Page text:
Two truths and a lie: I am almost legally blind; I have five siblings; I love the mandatory course attendance. Believe it or not, but waking up for biology class at 8 a.m. isn’t how I’d like to start every morning — so in first grade, I slept.
I in no way encourage anyone to skip class. I love academia; I like to learn. But at the same time, I can’t stand any course schedule that requires class attendance.
Obviously, I’m not talking about courses or labs that involve students taking hands-on approaches. You should go to your chemistry lab. I call these courses – usually general courses, but definitely higher level courses – where you sit in a hard plastic chair for an hour listening to an instructor read from the same powerpoint that you could have read yourself from a couch. Teachers should not award attendance points for this practice.
You reap what you sow. If you can learn the material and complete the homework without leaving the margins of your bedroom, then go for it. We do not care? Tuition fees have already been paid. You will find out on the day of the test whether your learning process is effective or not. Bad grade? Try going to your conference. Another bad grade? It is more than your presence.
Dr. Lynn Herrmann, associate professor of public health and health education in the NIU School of Health Studies, takes a more balanced approach to the topic. She understands that this is not a problem. “You pay tuition, I don’t see why you wouldn’t want to come to class,” Herrmann said. “You wouldn’t pay for food and pick up.”
That being said, she understands, things happen. Send an email; All is well. What’s not so cool is when it becomes habitual. It’s the chronic absences that will raise eyebrows, requiring legitimate documentation to relax them, especially if the professor wants to give you a hard time.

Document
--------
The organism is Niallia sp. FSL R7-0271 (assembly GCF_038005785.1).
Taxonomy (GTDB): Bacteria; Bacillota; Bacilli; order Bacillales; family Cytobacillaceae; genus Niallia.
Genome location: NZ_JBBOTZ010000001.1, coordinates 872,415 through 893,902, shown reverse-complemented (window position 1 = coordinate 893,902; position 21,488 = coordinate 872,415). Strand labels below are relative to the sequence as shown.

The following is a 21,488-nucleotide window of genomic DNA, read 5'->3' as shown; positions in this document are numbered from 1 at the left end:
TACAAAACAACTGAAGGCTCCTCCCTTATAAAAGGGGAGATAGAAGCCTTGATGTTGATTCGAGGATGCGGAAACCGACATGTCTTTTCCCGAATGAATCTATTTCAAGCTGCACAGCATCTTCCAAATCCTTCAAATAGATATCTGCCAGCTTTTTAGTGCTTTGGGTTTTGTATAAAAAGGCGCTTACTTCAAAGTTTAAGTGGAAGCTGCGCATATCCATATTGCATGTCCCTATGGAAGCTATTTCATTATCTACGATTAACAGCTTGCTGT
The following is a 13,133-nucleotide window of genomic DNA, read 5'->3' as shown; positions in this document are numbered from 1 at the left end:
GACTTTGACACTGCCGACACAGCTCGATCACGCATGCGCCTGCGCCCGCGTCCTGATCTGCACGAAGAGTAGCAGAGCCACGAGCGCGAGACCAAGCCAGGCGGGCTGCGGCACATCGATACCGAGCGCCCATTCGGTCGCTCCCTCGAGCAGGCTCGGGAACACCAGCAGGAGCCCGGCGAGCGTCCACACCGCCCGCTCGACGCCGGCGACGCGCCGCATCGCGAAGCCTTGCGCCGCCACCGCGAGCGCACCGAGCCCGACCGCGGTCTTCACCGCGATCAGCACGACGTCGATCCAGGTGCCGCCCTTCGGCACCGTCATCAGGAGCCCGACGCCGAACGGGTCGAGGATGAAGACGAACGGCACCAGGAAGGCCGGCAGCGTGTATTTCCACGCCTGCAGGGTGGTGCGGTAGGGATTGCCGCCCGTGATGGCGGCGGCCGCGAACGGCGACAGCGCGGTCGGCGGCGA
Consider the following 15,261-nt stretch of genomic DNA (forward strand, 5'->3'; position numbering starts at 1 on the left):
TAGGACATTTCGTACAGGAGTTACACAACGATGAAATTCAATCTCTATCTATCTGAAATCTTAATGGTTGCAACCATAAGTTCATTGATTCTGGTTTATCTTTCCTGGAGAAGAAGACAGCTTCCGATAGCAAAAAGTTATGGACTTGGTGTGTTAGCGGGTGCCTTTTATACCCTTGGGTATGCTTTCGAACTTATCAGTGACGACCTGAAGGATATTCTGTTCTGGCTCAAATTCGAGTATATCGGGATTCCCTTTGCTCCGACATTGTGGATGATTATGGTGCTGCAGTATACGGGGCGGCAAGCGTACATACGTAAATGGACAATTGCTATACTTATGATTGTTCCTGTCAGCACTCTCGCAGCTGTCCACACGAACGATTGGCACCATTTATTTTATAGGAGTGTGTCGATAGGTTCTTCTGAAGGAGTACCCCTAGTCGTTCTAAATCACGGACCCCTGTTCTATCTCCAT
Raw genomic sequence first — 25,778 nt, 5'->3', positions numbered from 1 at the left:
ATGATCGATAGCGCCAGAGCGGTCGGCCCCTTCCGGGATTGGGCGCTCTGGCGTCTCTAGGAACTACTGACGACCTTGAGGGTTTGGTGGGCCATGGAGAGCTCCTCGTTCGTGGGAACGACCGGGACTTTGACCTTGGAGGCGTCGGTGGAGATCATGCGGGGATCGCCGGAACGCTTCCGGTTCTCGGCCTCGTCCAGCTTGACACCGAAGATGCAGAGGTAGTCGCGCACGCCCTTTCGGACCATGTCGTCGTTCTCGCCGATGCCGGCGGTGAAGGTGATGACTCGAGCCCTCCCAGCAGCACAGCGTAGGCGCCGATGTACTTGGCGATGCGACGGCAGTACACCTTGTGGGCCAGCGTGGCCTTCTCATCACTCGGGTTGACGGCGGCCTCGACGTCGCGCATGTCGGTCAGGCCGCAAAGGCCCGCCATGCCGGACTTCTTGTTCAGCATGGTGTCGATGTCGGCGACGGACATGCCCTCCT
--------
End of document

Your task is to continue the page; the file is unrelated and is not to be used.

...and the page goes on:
Before you turn off your morning alarms, it would be an injustice not to recognize the clear and directly proportional relationship between class attendance and student performance.
write for Macmillan Apprenticeship, Jeff Bergin and Lisa Ferarra write that course attendance provides non-content-specific contextual information that would otherwise not be found in a textbook. Simply put, literally listening to your teacher’s lecture helps you digest the material, no surprises. Getting to class also helps you stay on track with what’s expected. Having a poor memory myself, I find hearing reminders from my teacher about upcoming homework and exams during class to be super helpful and much easier to understand than a hidden NIUBb-NoReply email in my Outlook.
While there are definitely pros, there are definitely downsides. In the age of pandemics, I should be allowed to stay home if I’m not feeling well, just as I hope my peers will do the same. However, professors who only allow excused absences upon receipt of a doctor’s note aren’t just embarrassing — they’re classist. The reality is that seeking medical care can be expensive, even with health insurance. Not everyone has the financial freedom to see a doctor all the time.
Although Dr. Herrmann makes an excellent point in that the existence of documents generally serves to protect the student in the event of a professor-student conflict. Either way, the professors shouldn’t make me pay for an expensive piece of paper to miss class, nor do I think I owe them an explanation in the first place.